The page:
I've got communal bins and it drives me nuts. Too many people are ignorant, lazy or just stupid with regards to recycling. I think many view recyclable items as a different type of rubbish and simply don't understand the whole process of recycling.

    Part of the problem is a lack of instruction. Wheelie bins were introduced here a few years ago. Unfortunately the leaflets explaining what goes in which bins were delivered about three weeks before the bins. Disinterested residents who knew nothing about the new bins viewed the leaflets as no use as they don't recycle so binned them. Now the bins are here there is no advice on what goes where. I've asked for more leaflets to pin up in the hallway, none have been supplied.
    Last year I met someone from the council putting stickers on the underside of the recycling bin lids explaining what goes in that bin. The stickers wouldn't stick to plastic and were falling off almost immediately.

    I view the correct use of recycling bins as an urban IQ test.
    Originally posted by Norman Castle
    Could you photocopy the leaflets you have and stick those up? I know it means a pain for you to do, but it might help.
    Denmark and Senegal
    (I just lurve spiders! )
    INFJ(Turbulent).

    Her Greenliness Baroness Pyxis of the Alphabetty, Pinnacle of Peadom
    Founder Member: WIMPS ANONYMOUS
    • SamsReturn
    • By SamsReturn 7th Jan 18, 11:56 AM
    • 2,294 Posts
    • 4,275 Thanks
    SamsReturn
    • #6
    • 7th Jan 18, 11:56 AM
    • #6
    • 7th Jan 18, 11:56 AM
    The same people that don't recycle are probably the same ones that throw their litter away in the street. I remember talking to a guy once, he was just finishing eating a takaway and chucked it over his shoulder. I said ..... there's a bin there, 5yds away . His answer... It keeps someone in a job. picking it up.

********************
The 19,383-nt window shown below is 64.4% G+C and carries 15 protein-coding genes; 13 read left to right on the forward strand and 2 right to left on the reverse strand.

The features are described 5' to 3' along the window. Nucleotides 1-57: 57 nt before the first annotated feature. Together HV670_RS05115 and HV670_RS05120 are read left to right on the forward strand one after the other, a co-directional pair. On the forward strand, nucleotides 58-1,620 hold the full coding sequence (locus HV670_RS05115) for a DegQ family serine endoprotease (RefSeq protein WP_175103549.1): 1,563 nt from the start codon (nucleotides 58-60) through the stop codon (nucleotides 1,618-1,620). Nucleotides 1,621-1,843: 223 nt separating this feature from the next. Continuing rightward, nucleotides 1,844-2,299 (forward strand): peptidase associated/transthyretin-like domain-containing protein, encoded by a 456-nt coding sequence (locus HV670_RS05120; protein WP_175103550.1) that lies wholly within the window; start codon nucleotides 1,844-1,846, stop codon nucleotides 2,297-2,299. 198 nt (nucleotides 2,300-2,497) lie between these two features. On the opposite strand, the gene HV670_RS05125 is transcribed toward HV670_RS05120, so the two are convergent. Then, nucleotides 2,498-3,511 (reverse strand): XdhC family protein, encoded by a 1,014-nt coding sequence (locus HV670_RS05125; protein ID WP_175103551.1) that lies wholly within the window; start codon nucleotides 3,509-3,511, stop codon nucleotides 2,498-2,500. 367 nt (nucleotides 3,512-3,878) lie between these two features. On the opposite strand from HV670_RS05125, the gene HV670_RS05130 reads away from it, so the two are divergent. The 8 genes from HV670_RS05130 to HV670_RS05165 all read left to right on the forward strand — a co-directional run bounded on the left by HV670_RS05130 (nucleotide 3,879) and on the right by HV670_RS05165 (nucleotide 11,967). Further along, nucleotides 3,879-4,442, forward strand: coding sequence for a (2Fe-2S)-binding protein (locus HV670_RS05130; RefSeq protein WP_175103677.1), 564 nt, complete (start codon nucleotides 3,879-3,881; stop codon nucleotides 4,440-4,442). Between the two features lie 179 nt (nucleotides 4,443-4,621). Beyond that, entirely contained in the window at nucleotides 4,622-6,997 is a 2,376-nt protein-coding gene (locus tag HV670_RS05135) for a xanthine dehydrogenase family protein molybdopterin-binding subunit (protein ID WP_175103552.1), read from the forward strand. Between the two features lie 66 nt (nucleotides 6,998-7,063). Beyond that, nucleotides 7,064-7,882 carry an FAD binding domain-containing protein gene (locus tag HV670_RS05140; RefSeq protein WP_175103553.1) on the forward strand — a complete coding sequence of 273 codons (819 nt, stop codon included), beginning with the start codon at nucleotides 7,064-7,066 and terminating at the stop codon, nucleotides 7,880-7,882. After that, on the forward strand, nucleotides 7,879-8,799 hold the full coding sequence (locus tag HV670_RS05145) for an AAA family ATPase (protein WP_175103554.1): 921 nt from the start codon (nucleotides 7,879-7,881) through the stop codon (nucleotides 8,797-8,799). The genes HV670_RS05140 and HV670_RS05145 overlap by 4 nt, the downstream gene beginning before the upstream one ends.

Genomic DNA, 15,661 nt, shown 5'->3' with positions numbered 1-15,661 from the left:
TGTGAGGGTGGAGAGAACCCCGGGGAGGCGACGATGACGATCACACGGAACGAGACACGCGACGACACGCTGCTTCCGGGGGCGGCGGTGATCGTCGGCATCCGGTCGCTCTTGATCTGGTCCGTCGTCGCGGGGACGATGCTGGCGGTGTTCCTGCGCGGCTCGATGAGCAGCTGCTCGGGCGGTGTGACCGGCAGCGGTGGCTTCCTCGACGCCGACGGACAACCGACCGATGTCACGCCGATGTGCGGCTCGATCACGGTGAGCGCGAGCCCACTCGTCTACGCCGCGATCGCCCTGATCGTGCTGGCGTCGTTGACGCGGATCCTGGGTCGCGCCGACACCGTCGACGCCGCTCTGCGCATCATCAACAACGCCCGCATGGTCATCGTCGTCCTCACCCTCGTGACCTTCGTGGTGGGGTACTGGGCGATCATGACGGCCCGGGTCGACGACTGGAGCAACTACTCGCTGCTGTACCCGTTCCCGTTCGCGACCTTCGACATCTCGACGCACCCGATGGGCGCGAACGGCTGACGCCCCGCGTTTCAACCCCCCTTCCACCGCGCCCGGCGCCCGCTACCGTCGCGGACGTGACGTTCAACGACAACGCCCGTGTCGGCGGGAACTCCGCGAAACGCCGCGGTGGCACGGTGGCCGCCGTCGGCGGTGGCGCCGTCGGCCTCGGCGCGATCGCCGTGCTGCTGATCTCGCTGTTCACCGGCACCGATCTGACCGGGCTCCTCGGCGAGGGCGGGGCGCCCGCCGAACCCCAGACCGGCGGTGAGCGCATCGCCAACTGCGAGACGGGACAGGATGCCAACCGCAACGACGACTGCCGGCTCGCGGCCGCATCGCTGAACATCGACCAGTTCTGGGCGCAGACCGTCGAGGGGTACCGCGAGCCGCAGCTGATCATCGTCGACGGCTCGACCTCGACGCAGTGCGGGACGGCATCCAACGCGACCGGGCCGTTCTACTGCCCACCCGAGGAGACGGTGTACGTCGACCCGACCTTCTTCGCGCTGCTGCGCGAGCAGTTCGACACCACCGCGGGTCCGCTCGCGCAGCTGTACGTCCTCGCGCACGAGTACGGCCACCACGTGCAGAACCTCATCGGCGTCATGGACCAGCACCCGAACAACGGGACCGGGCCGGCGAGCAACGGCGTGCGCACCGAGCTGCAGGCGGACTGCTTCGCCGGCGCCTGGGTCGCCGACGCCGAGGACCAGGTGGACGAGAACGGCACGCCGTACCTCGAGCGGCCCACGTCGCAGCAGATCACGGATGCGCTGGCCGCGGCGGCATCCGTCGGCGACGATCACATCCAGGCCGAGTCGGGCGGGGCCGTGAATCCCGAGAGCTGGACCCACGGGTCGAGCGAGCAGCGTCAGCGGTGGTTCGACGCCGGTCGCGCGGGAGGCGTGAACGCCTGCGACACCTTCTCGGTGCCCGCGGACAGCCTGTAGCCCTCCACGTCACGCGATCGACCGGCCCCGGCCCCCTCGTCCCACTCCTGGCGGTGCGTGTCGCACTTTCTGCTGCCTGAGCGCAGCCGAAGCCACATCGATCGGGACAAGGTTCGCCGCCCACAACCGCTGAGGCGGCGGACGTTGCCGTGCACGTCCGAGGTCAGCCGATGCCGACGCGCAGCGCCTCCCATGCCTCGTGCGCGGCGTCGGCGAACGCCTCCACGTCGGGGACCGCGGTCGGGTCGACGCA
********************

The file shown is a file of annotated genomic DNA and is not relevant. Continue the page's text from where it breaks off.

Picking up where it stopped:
The people who don't bother to recycle properly have the same attitude ....... someone else will sort it all out. I'm not sure telling binmen not to empty contaminated bins, is the answer. All that happens then is these people start to use their neighbours bins.
    • Norman Castle
    • By Norman Castle 7th Jan 18, 12:03 PM
    • 7,097 Posts
    • 5,874 Thanks
    Norman Castle
    • #7
    • 7th Jan 18, 12:03 PM
    • #7
    • 7th Jan 18, 12:03 PM
    Could you photocopy the leaflets you have and stick those up? I know it means a pain for you to do, but it might help.
    Originally posted by Pyxis
    No scanner so that hasn't happened yet. I'm tempted to add to the leaflets,

    Prove you're not stupid, use the right bins.

    A cardboard box full of crap does not go in the paper/card bin.

    Ask your carer to explain what a plastic bag is made of.
    Don't harass a hippie. You'll get bad karma.

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    • Wizard of Id
    • By Wizard of Id 7th Jan 18, 12:11 PM
    • 3,990 Posts
    • 14,703 Thanks
    Wizard of Id
    • #8
    • 7th Jan 18, 12:11 PM
    • #8
    • 7th Jan 18, 12:11 PM
    The same people that don't recycle are probably the same ones that throw their litter away in the street. I remember talking to a guy once, he was just finishing eating a takaway and chucked it over his shoulder. I said ..... there's a bin there, 5yds away . His answer... It keeps someone in a job. picking it up.
    The people who don't bother to recycle properly have the same attitude ....... someone else will sort it all out. I'm not sure telling binmen not to empty contaminated bins, is the answer. All that happens then is these people start to use their neighbours bins.
    Originally posted by SamsReturn
    Those are the same people that complain the most if a dog owner doesn't pick up their dogs mess

    Which do they think will rot down first?
    The dog crap ar the takaway container.
    Every man is innocent until proven broke.
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    • AubreyMac
    • By AubreyMac 7th Jan 18, 12:11 PM
    • 1,397 Posts
    • 3,132 Thanks
    AubreyMac